Critical Concept: Technical Debt

The term Technical Debt is thrown around a lot, but it’s important to understand what it means. And what it doesn’t.

Tech Debt is one of those important metaphors that is used routinely in programming and development. Like all metaphors it only has so much value, and is quite routinely stretched well beyond usefulness.

At its core it’s simple concept. Decisions made now create a liability that will need to be fixed in the future. That liability, the requirement for future updates and corrections, is called Technical Debt.

At some point, this debt will have to be paid off. There is worked owed to the future.

The most important thing to understand is that technical debt is not at all a bad thing.

It’s routinely treated like some sort of disaster to be avoided no matter what. But really we should be treating tech debt the same as a business treats actual debt. Debt is not in itself a bad thing. In fact, it’s a very good thing. Making intelligent choices about sustainable lines of credit is a requirement for success, as it allows a business to cover expansion, new facilities, early operating costs, etc.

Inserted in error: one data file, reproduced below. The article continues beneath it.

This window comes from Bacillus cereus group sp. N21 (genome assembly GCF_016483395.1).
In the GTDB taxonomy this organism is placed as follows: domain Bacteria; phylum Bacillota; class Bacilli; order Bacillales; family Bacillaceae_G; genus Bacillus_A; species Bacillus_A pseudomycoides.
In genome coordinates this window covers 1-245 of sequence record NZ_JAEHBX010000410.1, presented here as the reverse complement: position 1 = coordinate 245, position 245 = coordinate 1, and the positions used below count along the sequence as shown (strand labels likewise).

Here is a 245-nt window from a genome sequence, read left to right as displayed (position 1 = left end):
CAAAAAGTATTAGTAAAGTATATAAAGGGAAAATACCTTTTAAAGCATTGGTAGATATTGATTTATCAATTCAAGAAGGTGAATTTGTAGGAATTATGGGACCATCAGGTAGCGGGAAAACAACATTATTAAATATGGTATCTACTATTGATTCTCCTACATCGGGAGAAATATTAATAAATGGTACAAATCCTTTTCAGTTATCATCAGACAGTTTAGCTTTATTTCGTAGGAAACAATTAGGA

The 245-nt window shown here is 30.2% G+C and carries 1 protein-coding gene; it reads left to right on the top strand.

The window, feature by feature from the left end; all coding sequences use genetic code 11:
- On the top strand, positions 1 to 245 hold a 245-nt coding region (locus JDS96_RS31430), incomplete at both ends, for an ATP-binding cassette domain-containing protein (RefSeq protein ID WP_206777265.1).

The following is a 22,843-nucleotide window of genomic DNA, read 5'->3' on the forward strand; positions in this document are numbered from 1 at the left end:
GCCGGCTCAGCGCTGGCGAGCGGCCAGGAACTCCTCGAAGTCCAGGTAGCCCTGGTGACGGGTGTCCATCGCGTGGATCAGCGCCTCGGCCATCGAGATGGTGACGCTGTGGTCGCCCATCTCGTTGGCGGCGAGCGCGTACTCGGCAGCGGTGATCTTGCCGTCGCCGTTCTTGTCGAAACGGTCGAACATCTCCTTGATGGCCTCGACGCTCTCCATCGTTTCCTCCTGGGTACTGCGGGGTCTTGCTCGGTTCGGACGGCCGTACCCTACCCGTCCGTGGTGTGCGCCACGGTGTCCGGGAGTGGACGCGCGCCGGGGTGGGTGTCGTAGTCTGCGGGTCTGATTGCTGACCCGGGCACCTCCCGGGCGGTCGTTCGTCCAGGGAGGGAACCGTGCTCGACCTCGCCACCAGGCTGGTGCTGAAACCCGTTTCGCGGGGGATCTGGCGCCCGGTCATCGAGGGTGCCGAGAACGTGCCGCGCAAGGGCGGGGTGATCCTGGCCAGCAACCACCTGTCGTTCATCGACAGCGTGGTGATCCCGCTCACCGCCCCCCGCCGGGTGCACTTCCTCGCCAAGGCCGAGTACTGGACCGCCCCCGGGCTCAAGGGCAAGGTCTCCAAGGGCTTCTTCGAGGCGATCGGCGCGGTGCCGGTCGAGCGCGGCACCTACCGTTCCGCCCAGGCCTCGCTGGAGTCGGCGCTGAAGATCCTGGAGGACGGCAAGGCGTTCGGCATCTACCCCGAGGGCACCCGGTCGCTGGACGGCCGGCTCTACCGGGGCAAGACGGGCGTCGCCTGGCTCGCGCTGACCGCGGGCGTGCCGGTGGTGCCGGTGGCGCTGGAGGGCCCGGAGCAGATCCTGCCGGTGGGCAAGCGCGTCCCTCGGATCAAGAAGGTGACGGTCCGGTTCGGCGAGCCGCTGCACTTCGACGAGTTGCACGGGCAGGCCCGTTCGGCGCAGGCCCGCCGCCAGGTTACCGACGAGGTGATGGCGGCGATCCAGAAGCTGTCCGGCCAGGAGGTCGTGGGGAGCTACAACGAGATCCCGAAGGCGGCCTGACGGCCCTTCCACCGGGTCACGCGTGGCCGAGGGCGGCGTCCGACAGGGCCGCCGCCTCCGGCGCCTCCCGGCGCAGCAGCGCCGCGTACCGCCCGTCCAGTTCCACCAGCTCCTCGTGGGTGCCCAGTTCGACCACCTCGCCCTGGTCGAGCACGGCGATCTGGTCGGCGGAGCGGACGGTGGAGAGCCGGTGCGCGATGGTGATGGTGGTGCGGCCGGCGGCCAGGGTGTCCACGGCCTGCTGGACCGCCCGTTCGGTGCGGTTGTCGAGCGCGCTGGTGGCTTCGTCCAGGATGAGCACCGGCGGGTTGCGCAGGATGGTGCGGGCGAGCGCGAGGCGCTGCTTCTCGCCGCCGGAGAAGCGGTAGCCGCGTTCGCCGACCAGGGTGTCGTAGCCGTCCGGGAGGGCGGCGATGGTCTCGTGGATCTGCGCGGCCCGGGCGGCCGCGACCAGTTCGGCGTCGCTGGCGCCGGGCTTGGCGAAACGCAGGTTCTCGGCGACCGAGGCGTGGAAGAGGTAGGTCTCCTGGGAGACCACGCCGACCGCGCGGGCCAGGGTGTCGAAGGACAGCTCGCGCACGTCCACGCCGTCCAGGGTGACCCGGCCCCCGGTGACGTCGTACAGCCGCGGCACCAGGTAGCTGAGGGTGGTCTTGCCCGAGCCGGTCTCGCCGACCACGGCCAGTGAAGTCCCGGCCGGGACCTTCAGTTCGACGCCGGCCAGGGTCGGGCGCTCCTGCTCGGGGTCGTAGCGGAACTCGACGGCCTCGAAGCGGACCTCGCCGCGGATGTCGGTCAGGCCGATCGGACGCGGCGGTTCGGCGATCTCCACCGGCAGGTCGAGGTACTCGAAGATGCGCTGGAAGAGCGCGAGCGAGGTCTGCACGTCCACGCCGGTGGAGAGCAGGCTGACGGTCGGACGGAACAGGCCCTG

The same thing occurs with technical debt. Most often, tech debt is undertaken as a temporary hack or shortcut to get something off the ground as quickly as possible. And a lot of the time, that’s an entirely valid option. The pragmatic approach may well mean that time constraints or the expected lifespan of a project dictate not a lot of time to be spent on flexibility, maintainability or testing. This is especially the case in demo or spike solutions, where they are to investigate or demonstrate the viability of an option. Later, if it is proven viable or necessary, work can be done to bring things into line with quality expectations.

This is essentially paying off technical debt.

Like any metaphor it’s easy to stretch this one. People will write happily about declaring technical bankruptcy (I didn’t say it, I declared it) and loan restructuring and all sorts of things. Most of these things over-complicate what is really a simple idea. Sometimes for delivery now we make choices that need to be sorted out later.

If we don’t pay off that debt, we start to pay interest on it – in the form of code that’s harder to work with and covered in band-aids.

This is not to say that the metaphor doesn’t have nice implications. For example, there is good debt and bad debt, technical or otherwise. A line of credit for production materials is good debt. Putting a Ferrari on your credit card is awesome debt. I mean bad debt. Technical debt can also be reasonable and well considered, or just plain negligent.

Just plain “bad code” is not technical debt, though. In order to qualify it has to be deliberately done as a temporary solution with anticipated consequences.

Technical debt can be managed and resolved the same way as any other. Regular repayments in the form of doing some of the refactoring needed. And just as with financial debt, that should be routine, and factored into the ongoing development budget.

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